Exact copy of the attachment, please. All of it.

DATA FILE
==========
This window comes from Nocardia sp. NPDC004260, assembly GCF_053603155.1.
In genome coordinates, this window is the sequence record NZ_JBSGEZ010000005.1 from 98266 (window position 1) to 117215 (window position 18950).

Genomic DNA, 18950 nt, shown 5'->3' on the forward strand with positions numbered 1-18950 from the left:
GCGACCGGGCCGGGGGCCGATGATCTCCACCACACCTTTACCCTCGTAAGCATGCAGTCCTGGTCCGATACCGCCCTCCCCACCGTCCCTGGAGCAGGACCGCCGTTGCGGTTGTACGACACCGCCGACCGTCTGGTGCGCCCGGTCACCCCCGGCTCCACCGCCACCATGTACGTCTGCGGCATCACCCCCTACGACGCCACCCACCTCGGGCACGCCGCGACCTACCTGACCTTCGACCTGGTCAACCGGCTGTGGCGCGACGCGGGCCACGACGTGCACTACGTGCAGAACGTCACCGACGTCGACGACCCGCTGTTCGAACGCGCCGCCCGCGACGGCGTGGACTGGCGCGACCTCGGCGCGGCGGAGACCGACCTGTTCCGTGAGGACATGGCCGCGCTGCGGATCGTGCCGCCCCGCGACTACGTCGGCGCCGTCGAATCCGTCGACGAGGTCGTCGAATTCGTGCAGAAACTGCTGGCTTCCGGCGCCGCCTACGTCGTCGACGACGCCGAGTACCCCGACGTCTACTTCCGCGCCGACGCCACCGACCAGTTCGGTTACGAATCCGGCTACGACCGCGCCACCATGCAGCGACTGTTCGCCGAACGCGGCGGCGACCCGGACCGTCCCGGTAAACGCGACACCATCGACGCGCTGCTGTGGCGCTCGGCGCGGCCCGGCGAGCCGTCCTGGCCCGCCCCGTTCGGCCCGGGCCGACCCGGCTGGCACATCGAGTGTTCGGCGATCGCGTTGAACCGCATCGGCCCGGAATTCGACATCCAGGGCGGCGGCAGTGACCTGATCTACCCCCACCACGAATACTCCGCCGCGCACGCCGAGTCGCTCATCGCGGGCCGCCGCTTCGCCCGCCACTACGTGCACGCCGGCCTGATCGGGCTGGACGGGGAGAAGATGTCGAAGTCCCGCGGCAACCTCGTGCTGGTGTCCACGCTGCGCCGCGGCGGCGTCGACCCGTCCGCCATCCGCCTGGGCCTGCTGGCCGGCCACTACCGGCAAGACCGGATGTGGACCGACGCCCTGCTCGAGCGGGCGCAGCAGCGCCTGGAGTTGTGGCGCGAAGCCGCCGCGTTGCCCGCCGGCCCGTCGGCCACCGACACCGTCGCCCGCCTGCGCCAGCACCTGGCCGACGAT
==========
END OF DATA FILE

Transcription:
This window comes from Nocardia sp. NPDC004260, assembly GCF_053603155.1.
In genome coordinates, this window is the sequence record NZ_JBSGEZ010000005.1 from 98266 (window position 1) to 117215 (window position 18950).

Genomic DNA, 18950 nt, shown 5'->3' on the forward strand with positions numbered 1-18950 from the left:
GCGACCGGGCCGGGGGCCGATGATCTCCACCACACCTTTACCCTCGTAAGCATGCAGTCCTGGTCCGATACCGCCCTCCCCACCGTCCCTGGAGCAGGACCGCCGTTGCGGTTGTACGACACCGCCGACCGTCTGGTGCGCCCGGTCACCCCCGGCTCCACCGCCACCATGTACGTCTGCGGCATCACCCCCTACGACGCCACCCACCTCGGGCACGCCGCGACCTACCTGACCTTCGACCTGGTCAACCGGCTGTGGCGCGACGCGGGCCACGACGTGCACTACGTGCAGAACGTCACCGACGTCGACGACCCGCTGTTCGAACGCGCCGCCCGCGACGGCGTGGACTGGCGCGACCTCGGCGCGGCGGAGACCGACCTGTTCCGTGAGGACATGGCCGCGCTGCGGATCGTGCCGCCCCGCGACTACGTCGGCGCCGTCGAATCCGTCGACGAGGTCGTCGAATTCGTGCAGAAACTGCTGGCTTCCGGCGCCGCCTACGTCGTCGACGACGCCGAGTACCCCGACGTCTACTTCCGCGCCGACGCCACCGACCAGTTCGGTTACGAATCCGGCTACGACCGCGCCACCATGCAGCGACTGTTCGCCGAACGCGGCGGCGACCCGGACCGTCCCGGTAAACGCGACACCATCGACGCGCTGCTGTGGCGCTCGGCGCGGCCCGGCGAGCCGTCCTGGCCCGCCCCGTTCGGCCCGGGCCGACCCGGCTGGCACATCGAGTGTTCGGCGATCGCGTTGAACCGCATCGGCCCGGAATTCGACATCCAGGGCGGCGGCAGTGACCTGATCTACCCCCACCACGAATACTCCGCCGCGCACGCCGAGTCGCTCATCGCGGGCCGCCGCTTCGCCCGCCACTACGTGCACGCCGGCCTGATCGGGCTGGACGGGGAGAAGATGTCGAAGTCCCGCGGCAACCTCGTGCTGGTGTCCACGCTGCGCCGCGGCGGCGTCGACCCGTCCGCCATCCGCCTGGGCCTGCTGGCCGGCCACTACCGGCAAGACCGGATGTGGACCGACGCCCTGCTCGAGCGGGCGCAGCAGCGCCTGGAGTTGTGGCGCGAAGCCGCCGCGTTGCCCGCCGGCCCGTCGGCCACCGACACCGTCGCCCGCCTGCGCCAGCACCTGGCCGACGAT